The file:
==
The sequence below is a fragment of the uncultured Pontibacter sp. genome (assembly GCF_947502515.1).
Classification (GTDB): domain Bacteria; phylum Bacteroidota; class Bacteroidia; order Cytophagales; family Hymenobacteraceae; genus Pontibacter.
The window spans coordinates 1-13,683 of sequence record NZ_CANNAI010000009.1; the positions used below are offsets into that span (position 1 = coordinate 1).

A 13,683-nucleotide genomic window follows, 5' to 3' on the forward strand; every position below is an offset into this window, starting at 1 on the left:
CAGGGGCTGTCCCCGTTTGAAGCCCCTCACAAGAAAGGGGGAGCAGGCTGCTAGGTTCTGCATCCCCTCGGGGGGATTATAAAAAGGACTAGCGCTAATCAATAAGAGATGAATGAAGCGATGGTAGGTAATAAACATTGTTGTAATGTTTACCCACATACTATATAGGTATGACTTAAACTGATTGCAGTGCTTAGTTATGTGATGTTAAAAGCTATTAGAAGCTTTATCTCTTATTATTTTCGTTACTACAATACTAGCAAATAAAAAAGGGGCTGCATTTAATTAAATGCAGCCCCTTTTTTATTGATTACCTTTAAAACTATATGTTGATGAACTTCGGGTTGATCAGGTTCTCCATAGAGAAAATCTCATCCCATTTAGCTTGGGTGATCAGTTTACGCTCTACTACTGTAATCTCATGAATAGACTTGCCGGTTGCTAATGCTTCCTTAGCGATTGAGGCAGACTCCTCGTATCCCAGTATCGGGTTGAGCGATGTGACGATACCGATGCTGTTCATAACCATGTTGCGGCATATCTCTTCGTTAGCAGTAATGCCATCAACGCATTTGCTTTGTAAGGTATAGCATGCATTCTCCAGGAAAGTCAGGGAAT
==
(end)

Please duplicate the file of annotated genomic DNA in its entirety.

The sequence below is a fragment of the uncultured Pontibacter sp. genome (assembly GCF_947502515.1).
Classification (GTDB): domain Bacteria; phylum Bacteroidota; class Bacteroidia; order Cytophagales; family Hymenobacteraceae; genus Pontibacter.
The window spans coordinates 1-13,683 of sequence record NZ_CANNAI010000009.1; the positions used below are offsets into that span (position 1 = coordinate 1).

A 13,683-nucleotide genomic window follows, 5' to 3' on the forward strand; every position below is an offset into this window, starting at 1 on the left:
CAGGGGCTGTCCCCGTTTGAAGCCCCTCACAAGAAAGGGGGAGCAGGCTGCTAGGTTCTGCATCCCCTCGGGGGGATTATAAAAAGGACTAGCGCTAATCAATAAGAGATGAATGAAGCGATGGTAGGTAATAAACATTGTTGTAATGTTTACCCACATACTATATAGGTATGACTTAAACTGATTGCAGTGCTTAGTTATGTGATGTTAAAAGCTATTAGAAGCTTTATCTCTTATTATTTTCGTTACTACAATACTAGCAAATAAAAAAGGGGCTGCATTTAATTAAATGCAGCCCCTTTTTTATTGATTACCTTTAAAACTATATGTTGATGAACTTCGGGTTGATCAGGTTCTCCATAGAGAAAATCTCATCCCATTTAGCTTGGGTGATCAGTTTACGCTCTACTACTGTAATCTCATGAATAGACTTGCCGGTTGCTAATGCTTCCTTAGCGATTGAGGCAGACTCCTCGTATCCCAGTATCGGGTTGAGCGATGTGACGATACCGATGCTGTTCATAACCATGTTGCGGCATATCTCTTCGTTAGCAGTAATGCCATCAACGCATTTGCTTTGTAAGGTATAGCATGCATTCTCCAGGAAAGTCAGGGAAT